I thought for some reason it’d been 20 years since the last time I went to Top Cat’s, the newly reopened venue on Short Vine, up and across the street from Bogart’s. Turns out I was off by about 10 years. But still. The last time I was there was for a package of heavy-ish bands - Hopesfall, Drowningman, and Engine Down. It still feels like forever ago.
This time around - maybe less than a decade since the last time - the bands were decidedly heavier, I was decidedly older, and the venue was decidedly more interesting.
Silent Planet, now 10 years into their career and remarkably humble for a band that just sold out a 200 cap room, were playing an off date from their current tour opening for The Amity Affliction and Senses Fail. Their most recent release, When the End Began, is soaked in proggy, synthy heaviness, lung bursting and guttural screams, and staccato, spoken word-esque rhymes mixed sparingly with soaring clean vocals. Misery Signals, Sky Eats Airplane, mewithoutYou, and Enter Shikari come to mind as sonic touchpoints - as does Underoath - but I don’t think that does Silent Planet justice. “Progressive Metalcore,” sure. Silent Planet is trying to be so much more than that, though.
Throughout their set, vocalist Garrett Russell felt on the urge of collapse, the emotion of a night so much closer to their fans than they had been in some time evident in every word. Their fans - mostly 20 something, white, male - were, as they the kids might say, there for it. Shows like this, where breakdowns are figurative but only because they’re sonically literal, are times of catharsis. One could try to psychoanalyze - and I’m sure folks much more intelligent than me have - the dynamics at play. But if nothing else, I’ve always genuinely appreciated and enjoyed the sincerity of the bond between strangers and friends. There are a lot of hugs, a lot of smiles, and a lot of people going out of their way to smash their bodies and arms into the people around them as much as they’re willing to pick those same people up when they fall.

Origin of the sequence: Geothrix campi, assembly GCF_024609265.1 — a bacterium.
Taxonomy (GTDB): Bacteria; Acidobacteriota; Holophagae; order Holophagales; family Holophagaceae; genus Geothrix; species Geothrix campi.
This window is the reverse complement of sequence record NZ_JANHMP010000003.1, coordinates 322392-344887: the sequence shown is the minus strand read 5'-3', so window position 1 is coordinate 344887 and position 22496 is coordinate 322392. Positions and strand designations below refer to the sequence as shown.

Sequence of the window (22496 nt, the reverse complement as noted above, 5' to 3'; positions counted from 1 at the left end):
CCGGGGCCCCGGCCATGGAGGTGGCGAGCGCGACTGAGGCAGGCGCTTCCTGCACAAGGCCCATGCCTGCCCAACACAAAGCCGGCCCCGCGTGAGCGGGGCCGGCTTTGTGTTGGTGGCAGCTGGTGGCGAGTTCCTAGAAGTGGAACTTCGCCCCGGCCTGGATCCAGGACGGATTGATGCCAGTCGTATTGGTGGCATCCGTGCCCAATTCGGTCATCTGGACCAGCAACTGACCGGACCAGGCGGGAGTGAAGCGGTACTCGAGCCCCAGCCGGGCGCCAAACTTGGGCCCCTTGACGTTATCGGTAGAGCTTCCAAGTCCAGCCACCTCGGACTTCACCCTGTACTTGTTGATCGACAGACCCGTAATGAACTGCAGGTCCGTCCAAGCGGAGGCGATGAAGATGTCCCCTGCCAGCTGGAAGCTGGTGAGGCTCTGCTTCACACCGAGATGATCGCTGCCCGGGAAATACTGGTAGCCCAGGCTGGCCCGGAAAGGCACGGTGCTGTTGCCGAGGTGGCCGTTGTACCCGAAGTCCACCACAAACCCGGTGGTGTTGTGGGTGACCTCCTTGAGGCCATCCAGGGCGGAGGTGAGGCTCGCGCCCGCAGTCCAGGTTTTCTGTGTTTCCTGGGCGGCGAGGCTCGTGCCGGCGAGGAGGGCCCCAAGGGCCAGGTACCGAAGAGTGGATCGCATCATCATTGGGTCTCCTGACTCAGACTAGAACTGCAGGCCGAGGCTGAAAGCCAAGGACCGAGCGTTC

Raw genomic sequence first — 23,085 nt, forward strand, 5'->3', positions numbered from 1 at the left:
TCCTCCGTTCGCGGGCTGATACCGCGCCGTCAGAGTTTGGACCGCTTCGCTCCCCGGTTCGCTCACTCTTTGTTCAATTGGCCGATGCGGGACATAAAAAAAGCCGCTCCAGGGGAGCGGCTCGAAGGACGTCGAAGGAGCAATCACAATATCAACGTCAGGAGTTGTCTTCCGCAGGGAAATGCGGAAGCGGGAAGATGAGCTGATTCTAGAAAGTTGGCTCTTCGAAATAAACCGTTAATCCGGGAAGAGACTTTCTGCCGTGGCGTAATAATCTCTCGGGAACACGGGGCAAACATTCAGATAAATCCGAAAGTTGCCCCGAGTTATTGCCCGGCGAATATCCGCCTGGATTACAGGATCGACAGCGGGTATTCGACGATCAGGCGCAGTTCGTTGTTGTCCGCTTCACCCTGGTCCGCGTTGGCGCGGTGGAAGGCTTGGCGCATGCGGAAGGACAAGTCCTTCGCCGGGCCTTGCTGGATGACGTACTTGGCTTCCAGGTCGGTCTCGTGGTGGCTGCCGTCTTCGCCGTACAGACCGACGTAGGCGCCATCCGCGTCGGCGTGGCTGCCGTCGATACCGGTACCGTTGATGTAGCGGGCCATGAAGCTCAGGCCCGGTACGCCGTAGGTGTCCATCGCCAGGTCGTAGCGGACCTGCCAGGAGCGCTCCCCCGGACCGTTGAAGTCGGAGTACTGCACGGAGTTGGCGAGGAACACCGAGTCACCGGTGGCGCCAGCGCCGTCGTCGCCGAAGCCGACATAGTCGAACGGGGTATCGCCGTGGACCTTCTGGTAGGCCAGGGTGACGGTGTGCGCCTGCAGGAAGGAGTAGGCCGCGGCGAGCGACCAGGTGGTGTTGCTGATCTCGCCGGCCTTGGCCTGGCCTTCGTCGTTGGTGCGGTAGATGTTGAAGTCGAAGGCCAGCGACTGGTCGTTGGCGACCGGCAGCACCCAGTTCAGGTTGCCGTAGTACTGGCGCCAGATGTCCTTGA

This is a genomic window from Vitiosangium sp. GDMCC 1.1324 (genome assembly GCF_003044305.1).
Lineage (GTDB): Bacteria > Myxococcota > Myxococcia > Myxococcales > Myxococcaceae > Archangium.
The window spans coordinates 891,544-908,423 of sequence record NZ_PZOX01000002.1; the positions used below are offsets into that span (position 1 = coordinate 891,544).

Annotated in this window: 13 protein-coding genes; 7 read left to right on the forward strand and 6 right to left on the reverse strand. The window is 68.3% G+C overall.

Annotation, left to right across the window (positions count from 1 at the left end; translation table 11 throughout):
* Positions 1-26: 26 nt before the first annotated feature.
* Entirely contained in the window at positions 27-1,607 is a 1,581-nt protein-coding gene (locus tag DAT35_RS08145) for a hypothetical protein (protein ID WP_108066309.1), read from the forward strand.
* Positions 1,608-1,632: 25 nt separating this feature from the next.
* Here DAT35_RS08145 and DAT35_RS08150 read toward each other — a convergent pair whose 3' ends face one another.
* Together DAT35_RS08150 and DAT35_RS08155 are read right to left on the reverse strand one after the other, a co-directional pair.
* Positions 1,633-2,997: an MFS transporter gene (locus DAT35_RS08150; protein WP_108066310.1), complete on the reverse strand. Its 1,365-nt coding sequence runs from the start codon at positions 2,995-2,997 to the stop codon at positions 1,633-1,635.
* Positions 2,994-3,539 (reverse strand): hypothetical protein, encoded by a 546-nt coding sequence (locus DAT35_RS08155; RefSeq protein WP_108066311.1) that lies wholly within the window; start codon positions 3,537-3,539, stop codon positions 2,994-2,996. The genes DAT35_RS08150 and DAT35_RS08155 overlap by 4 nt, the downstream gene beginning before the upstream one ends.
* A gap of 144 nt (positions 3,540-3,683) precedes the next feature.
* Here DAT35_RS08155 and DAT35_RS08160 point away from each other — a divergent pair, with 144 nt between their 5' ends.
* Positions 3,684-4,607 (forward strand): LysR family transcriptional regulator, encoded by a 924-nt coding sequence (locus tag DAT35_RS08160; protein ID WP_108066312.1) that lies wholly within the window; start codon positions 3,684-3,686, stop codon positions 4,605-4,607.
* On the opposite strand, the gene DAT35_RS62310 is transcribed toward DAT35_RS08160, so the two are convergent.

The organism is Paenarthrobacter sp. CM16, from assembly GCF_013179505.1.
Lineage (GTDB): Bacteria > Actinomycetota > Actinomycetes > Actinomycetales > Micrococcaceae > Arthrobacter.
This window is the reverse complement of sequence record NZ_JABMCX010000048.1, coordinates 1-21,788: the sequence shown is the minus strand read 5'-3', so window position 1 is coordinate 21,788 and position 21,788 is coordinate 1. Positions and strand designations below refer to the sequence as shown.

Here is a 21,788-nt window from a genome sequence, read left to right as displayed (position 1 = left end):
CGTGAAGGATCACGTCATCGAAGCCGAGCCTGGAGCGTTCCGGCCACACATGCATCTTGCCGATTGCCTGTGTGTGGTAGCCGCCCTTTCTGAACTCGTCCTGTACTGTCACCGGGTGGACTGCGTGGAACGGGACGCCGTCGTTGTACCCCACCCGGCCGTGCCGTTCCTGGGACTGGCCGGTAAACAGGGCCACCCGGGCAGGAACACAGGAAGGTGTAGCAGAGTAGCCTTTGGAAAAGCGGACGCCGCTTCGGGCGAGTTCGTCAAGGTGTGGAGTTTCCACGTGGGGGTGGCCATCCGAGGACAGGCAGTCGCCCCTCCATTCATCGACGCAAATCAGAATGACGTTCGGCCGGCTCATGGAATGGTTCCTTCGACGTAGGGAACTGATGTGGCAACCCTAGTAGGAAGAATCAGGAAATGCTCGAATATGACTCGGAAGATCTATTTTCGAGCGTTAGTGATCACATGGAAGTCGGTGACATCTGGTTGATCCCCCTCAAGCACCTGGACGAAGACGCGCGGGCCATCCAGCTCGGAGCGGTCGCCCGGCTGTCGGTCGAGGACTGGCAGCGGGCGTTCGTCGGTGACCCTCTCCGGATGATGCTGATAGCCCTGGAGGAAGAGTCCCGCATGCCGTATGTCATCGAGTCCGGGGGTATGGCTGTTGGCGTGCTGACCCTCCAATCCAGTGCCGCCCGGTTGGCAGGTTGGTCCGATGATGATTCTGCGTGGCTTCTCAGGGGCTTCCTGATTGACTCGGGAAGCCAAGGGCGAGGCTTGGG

For all its shortcomings, the hardcore scene has always been one of directed emotion. The bands that make a difference, the ones that last, understand this on a fundamental level and use that emotional wayfinding for good, to spread a message of acceptance and positivity, to seek change. These tiny efforts are never as small as they seem. That’s Silent Planet.
I admit to only passing familiarity of their back catalog. Everything I’d heard either in passively or actively I’ve enjoyed, but it’s been quite some time since I’ve taken pleasure in listening to unapologetically heavy music. But as Silent Planet moved through their set, I was struck by the depth and breadth of the issues they were sincerely trying to tackle with each track. PTSD, anorexia and body image issues, homeless LGBTQ youth, the strife of Indigenous American populations, World War II, the sadness of modern consumerism, and the Spanish Civil War are just a few of the topics they touch on. Perhaps not what the “Progressive Metalcore” label is meant to evoke, but I do appreciate a good homograph. Absent the emotional connection of true fandom, the music, the presentation, was still stirring, still moving. It made me want to learn more, to find and understand the meaning in their music.
I’ve fallen out of love with heavy music these past few years. I’m sure there are any number of reasons. Times and tastes change. It’s bands like Silent Planet, and their live shows, that bring me back to it, though. If you can catch them opening for bands much bigger and more popular than they are playing to the disinterested early arrivers, or on their own while playing to a sold out room with 200 fans screaming along with them, piling on top of each other to be a part of something bigger than themselves, I doubt you’d notice a difference in how they play. They have a lot to say. I think they’re just happy somebody, anybody, is listening.